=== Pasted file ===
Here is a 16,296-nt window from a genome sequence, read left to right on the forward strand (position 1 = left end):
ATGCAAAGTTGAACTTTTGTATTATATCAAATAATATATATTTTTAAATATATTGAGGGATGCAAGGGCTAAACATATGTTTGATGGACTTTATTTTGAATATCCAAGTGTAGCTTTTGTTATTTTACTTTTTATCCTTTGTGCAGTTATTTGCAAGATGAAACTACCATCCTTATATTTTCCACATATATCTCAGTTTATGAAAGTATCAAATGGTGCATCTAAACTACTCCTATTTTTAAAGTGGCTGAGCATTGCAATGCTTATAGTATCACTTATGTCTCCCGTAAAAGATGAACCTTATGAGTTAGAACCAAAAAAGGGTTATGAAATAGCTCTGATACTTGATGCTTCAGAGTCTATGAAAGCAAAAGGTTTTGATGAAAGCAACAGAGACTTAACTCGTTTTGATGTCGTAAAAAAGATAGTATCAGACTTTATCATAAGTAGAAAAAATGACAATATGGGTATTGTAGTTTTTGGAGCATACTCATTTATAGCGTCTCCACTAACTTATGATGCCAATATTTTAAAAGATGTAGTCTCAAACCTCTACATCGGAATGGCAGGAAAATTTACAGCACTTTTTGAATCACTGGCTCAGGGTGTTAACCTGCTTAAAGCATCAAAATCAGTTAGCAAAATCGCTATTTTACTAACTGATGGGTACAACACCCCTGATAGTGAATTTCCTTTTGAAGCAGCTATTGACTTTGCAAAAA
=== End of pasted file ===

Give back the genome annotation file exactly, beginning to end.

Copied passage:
Here is a 16,296-nt window from a genome sequence, read left to right on the forward strand (position 1 = left end):
ATGCAAAGTTGAACTTTTGTATTATATCAAATAATATATATTTTTAAATATATTGAGGGATGCAAGGGCTAAACATATGTTTGATGGACTTTATTTTGAATATCCAAGTGTAGCTTTTGTTATTTTACTTTTTATCCTTTGTGCAGTTATTTGCAAGATGAAACTACCATCCTTATATTTTCCACATATATCTCAGTTTATGAAAGTATCAAATGGTGCATCTAAACTACTCCTATTTTTAAAGTGGCTGAGCATTGCAATGCTTATAGTATCACTTATGTCTCCCGTAAAAGATGAACCTTATGAGTTAGAACCAAAAAAGGGTTATGAAATAGCTCTGATACTTGATGCTTCAGAGTCTATGAAAGCAAAAGGTTTTGATGAAAGCAACAGAGACTTAACTCGTTTTGATGTCGTAAAAAAGATAGTATCAGACTTTATCATAAGTAGAAAAAATGACAATATGGGTATTGTAGTTTTTGGAGCATACTCATTTATAGCGTCTCCACTAACTTATGATGCCAATATTTTAAAAGATGTAGTCTCAAACCTCTACATCGGAATGGCAGGAAAATTTACAGCACTTTTTGAATCACTGGCTCAGGGTGTTAACCTGCTTAAAGCATCAAAATCAGTTAGCAAAATCGCTATTTTACTAACTGATGGGTACAACACCCCTGATAGTGAATTTCCTTTTGAAGCAGCTATTGACTTTGCAAAAA